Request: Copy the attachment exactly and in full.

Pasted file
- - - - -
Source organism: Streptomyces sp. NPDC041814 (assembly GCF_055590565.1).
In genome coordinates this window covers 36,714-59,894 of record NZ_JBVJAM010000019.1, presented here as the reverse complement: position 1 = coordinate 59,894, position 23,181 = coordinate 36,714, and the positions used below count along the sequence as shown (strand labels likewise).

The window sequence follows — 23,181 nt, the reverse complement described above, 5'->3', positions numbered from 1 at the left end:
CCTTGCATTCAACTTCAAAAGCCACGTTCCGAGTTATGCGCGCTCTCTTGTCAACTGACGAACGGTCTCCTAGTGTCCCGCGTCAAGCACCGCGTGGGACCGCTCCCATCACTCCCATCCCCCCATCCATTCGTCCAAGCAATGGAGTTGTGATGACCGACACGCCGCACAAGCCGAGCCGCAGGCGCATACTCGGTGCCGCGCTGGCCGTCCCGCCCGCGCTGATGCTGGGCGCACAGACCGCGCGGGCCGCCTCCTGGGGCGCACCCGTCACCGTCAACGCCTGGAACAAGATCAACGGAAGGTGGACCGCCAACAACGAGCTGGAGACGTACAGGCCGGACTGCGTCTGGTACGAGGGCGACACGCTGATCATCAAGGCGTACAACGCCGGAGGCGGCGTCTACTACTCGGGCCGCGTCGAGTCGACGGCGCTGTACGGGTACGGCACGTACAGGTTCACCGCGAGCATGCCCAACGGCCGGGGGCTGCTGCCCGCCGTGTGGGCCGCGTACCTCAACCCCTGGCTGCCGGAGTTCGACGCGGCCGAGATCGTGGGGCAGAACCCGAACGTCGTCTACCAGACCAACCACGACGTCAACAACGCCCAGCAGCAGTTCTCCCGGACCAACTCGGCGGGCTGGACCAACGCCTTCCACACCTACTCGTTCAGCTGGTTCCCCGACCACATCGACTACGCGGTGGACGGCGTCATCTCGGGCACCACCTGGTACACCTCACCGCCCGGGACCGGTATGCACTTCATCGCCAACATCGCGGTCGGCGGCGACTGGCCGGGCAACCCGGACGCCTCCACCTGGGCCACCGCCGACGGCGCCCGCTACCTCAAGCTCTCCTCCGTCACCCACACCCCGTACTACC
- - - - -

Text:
Source organism: Streptomyces sp. NPDC041814 (assembly GCF_055590565.1).
In genome coordinates this window covers 36,714-59,894 of record NZ_JBVJAM010000019.1, presented here as the reverse complement: position 1 = coordinate 59,894, position 23,181 = coordinate 36,714, and the positions used below count along the sequence as shown (strand labels likewise).

The window sequence follows — 23,181 nt, the reverse complement described above, 5'->3', positions numbered from 1 at the left end:
CCTTGCATTCAACTTCAAAAGCCACGTTCCGAGTTATGCGCGCTCTCTTGTCAACTGACGAACGGTCTCCTAGTGTCCCGCGTCAAGCACCGCGTGGGACCGCTCCCATCACTCCCATCCCCCCATCCATTCGTCCAAGCAATGGAGTTGTGATGACCGACACGCCGCACAAGCCGAGCCGCAGGCGCATACTCGGTGCCGCGCTGGCCGTCCCGCCCGCGCTGATGCTGGGCGCACAGACCGCGCGGGCCGCCTCCTGGGGCGCACCCGTCACCGTCAACGCCTGGAACAAGATCAACGGAAGGTGGACCGCCAACAACGAGCTGGAGACGTACAGGCCGGACTGCGTCTGGTACGAGGGCGACACGCTGATCATCAAGGCGTACAACGCCGGAGGCGGCGTCTACTACTCGGGCCGCGTCGAGTCGACGGCGCTGTACGGGTACGGCACGTACAGGTTCACCGCGAGCATGCCCAACGGCCGGGGGCTGCTGCCCGCCGTGTGGGCCGCGTACCTCAACCCCTGGCTGCCGGAGTTCGACGCGGCCGAGATCGTGGGGCAGAACCCGAACGTCGTCTACCAGACCAACCACGACGTCAACAACGCCCAGCAGCAGTTCTCCCGGACCAACTCGGCGGGCTGGACCAACGCCTTCCACACCTACTCGTTCAGCTGGTTCCCCGACCACATCGACTACGCGGTGGACGGCGTCATCTCGGGCACCACCTGGTACACCTCACCGCCCGGGACCGGTATGCACTTCATCGCCAACATCGCGGTCGGCGGCGACTGGCCGGGCAACCCGGACGCCTCCACCTGGGCCACCGCCGACGGCGCCCGCTACCTCAAGCTCTCCTCCGTCACCCACACCCCGTACTACC